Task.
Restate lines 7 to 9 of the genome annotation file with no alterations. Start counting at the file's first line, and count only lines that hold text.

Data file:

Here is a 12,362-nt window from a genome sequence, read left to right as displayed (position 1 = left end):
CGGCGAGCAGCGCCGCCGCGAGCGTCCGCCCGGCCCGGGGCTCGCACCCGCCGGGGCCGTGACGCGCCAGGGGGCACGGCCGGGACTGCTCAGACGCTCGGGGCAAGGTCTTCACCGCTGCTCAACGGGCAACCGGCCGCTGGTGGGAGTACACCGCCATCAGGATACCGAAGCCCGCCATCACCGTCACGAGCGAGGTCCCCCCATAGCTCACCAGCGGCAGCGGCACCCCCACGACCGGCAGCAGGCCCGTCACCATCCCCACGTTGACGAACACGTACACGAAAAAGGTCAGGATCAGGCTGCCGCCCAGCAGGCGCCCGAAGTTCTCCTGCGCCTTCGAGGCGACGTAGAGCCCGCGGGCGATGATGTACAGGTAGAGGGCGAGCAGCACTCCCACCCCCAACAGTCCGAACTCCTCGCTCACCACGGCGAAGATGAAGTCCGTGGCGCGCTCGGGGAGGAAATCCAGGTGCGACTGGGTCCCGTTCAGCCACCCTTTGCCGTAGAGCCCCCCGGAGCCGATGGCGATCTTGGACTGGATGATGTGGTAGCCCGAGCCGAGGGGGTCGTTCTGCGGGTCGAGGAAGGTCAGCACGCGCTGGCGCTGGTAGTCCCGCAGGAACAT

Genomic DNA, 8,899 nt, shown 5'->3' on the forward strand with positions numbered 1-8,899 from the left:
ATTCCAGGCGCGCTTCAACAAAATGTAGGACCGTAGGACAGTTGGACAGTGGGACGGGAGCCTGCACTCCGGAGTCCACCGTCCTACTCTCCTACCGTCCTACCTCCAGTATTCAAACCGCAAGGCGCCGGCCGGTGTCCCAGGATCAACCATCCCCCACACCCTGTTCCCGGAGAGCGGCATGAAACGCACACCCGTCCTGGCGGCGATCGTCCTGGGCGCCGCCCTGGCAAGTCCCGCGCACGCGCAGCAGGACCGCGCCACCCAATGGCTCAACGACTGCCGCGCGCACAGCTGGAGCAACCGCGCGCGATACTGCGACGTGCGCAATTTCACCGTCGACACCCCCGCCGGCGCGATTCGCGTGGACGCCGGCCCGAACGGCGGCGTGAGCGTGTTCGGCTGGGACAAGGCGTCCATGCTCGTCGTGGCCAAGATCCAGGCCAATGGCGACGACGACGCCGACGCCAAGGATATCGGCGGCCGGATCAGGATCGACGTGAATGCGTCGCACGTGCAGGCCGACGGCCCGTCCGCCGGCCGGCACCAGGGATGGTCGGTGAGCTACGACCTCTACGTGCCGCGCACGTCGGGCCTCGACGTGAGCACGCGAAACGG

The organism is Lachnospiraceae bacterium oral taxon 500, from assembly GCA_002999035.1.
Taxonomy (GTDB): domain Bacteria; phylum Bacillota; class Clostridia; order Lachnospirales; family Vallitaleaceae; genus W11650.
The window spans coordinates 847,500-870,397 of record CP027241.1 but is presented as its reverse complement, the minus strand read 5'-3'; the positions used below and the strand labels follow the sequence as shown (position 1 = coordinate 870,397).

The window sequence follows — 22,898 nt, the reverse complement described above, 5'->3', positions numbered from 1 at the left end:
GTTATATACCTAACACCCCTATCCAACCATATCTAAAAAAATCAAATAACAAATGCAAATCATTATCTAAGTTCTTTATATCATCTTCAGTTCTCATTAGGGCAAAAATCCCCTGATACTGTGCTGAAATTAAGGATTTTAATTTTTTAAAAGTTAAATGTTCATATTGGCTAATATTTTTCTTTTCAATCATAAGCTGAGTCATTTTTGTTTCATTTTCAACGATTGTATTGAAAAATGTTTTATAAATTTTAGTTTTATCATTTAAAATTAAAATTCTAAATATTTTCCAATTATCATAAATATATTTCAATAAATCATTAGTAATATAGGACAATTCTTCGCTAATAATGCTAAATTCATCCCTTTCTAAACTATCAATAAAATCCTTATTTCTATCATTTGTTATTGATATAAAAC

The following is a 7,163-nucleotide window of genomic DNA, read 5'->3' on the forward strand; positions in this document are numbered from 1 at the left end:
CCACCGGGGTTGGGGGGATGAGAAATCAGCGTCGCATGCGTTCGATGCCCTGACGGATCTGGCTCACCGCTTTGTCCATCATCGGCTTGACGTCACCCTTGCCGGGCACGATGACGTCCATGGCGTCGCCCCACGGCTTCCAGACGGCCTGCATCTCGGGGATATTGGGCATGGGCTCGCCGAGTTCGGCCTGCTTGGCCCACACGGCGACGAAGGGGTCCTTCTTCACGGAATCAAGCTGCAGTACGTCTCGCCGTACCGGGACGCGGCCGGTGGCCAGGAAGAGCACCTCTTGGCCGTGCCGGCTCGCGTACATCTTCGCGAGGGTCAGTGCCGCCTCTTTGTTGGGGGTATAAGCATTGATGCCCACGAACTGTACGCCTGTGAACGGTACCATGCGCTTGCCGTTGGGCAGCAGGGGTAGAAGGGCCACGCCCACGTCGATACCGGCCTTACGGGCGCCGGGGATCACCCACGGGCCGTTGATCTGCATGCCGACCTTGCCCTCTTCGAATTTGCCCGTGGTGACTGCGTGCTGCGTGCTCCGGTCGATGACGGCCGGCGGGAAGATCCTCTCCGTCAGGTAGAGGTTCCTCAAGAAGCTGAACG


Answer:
The window spans coordinates 847,500-870,397 of record CP027241.1 but is presented as its reverse complement, the minus strand read 5'-3'; the positions used below and the strand labels follow the sequence as shown (position 1 = coordinate 870,397).

The window sequence follows — 22,898 nt, the reverse complement described above, 5'->3', positions numbered from 1 at the left end:
GTTATATACCTAACACCCCTATCCAACCATATCTAAAAAAATCAAATAACAAATGCAAATCATTATCTAAGTTCTTTATATCATCTTCAGTTCTCATTAGGGCAAAAATCCCCTGATACTGTGCTGAAATTAAGGATTTTAATTTTTTAAAAGTTAAATGTTCATATTGGCTAATATTTTTCTTTTCAATCATAAGCTGAGTCATTTTTGTTTCATTTTCAACGATTGTATTGAAAAATGTTTTATAAATTTTAGTTTTATCATTTAAAATTAAAATTCTAAATATTTTCCAATTATCATAAATATATTTCAATAAATCATTAGTAATATAGGACAATTCTTCGCTAATAATGCTAAATTCATCCCTTTCTAAACTATCAATAAAATCCTTATTTCTATCATTTGTTATTGATATAAAAC